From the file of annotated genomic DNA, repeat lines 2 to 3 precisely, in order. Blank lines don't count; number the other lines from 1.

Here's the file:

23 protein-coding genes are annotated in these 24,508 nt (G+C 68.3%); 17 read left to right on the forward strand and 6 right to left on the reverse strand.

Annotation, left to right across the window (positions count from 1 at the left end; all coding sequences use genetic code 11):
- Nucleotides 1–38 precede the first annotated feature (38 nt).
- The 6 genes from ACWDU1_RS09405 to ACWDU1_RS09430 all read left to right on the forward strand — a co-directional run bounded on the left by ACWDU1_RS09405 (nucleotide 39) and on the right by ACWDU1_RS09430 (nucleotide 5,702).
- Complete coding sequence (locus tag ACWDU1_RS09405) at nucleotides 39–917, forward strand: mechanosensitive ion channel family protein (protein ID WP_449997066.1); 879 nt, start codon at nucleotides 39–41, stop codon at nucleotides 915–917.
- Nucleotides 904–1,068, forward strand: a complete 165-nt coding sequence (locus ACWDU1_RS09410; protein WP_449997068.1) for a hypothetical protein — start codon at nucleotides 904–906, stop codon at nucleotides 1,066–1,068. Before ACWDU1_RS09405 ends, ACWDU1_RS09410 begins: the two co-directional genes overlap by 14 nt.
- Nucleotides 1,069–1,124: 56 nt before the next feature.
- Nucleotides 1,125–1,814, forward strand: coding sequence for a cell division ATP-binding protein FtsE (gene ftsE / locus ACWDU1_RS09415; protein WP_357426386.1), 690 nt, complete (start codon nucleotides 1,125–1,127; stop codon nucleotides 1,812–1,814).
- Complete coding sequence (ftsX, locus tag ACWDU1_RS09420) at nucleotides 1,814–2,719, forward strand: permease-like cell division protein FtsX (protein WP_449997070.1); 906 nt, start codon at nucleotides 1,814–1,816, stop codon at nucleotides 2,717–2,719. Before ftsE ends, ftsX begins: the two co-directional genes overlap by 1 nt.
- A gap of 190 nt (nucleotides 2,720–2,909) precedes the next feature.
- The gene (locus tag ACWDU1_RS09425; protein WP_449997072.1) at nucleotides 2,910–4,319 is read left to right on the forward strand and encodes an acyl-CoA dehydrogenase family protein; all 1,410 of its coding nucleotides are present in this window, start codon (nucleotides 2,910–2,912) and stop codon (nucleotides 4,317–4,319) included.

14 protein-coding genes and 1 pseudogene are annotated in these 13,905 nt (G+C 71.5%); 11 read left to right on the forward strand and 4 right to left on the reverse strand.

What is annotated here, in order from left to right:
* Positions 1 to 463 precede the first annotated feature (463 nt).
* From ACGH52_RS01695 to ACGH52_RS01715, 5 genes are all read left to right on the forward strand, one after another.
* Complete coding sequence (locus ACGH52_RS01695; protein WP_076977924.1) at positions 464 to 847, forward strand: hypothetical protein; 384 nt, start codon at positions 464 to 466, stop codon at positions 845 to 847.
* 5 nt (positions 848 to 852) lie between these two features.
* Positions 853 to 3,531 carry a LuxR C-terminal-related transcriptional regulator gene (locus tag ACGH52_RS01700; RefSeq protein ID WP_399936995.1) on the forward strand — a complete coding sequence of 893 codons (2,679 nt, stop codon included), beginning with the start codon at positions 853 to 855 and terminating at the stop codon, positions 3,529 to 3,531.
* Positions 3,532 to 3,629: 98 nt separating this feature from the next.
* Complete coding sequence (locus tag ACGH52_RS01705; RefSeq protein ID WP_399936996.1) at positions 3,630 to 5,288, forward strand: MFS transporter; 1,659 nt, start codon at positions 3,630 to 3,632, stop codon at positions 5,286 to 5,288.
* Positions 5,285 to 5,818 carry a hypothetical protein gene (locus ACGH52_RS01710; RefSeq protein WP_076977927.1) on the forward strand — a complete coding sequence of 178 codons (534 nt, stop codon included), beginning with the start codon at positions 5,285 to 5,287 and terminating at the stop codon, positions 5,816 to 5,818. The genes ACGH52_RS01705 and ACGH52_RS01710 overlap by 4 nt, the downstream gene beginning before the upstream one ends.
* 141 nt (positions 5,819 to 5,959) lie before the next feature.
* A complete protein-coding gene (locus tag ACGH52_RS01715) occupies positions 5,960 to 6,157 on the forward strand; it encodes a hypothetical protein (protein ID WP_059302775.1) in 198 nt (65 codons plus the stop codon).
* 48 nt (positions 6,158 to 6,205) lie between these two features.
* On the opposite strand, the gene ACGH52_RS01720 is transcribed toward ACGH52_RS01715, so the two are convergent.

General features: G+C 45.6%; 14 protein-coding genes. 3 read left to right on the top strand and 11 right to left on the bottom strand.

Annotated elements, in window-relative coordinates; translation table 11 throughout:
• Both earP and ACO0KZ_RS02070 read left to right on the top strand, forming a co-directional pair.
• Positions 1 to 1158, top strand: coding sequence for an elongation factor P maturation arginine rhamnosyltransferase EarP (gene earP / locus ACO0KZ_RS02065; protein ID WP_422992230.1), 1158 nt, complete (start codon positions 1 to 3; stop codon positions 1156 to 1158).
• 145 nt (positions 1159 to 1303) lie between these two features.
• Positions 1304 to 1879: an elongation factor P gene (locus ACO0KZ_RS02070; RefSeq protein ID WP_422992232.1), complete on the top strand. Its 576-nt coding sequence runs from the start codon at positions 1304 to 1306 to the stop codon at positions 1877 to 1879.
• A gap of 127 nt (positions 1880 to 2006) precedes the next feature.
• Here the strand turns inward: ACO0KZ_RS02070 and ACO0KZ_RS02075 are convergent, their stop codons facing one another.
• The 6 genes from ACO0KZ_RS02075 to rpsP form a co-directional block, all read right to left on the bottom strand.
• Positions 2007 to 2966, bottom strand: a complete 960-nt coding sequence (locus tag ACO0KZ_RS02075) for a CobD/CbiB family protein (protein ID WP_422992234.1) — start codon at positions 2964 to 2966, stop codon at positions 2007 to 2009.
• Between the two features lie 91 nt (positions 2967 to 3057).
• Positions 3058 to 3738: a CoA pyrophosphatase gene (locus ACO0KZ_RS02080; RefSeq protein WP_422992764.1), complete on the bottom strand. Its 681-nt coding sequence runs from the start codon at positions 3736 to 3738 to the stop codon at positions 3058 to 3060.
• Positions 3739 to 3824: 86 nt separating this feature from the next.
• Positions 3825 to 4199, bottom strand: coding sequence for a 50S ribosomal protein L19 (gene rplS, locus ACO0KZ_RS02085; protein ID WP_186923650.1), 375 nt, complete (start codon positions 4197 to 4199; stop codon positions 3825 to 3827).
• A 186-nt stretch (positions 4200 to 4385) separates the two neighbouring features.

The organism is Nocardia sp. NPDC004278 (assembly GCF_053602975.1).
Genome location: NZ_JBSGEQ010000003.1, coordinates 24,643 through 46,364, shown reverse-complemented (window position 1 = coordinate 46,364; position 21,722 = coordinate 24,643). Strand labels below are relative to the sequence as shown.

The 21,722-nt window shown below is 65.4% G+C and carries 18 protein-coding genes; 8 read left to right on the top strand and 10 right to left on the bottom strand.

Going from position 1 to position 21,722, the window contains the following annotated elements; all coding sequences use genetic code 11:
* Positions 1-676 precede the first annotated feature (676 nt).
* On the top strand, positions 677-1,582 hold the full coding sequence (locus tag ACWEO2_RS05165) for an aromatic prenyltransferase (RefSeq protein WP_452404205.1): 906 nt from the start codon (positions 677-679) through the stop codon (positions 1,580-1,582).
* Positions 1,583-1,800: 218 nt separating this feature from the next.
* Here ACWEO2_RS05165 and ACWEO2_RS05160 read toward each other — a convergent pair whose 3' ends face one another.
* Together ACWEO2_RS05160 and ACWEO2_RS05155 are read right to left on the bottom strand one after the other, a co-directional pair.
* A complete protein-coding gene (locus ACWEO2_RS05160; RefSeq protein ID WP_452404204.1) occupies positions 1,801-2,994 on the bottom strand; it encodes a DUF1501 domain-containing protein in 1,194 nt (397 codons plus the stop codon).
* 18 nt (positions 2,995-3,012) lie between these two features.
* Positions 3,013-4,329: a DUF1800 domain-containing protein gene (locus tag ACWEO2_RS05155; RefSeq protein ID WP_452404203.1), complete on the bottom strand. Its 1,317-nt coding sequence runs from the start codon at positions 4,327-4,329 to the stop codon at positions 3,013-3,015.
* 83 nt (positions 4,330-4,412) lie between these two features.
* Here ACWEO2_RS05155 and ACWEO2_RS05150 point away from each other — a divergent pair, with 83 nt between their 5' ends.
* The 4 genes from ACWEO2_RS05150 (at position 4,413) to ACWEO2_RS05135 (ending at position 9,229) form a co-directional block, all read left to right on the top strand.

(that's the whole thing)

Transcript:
Annotation, left to right across the window (positions count from 1 at the left end; all coding sequences use genetic code 11):
- Nucleotides 1–38 precede the first annotated feature (38 nt).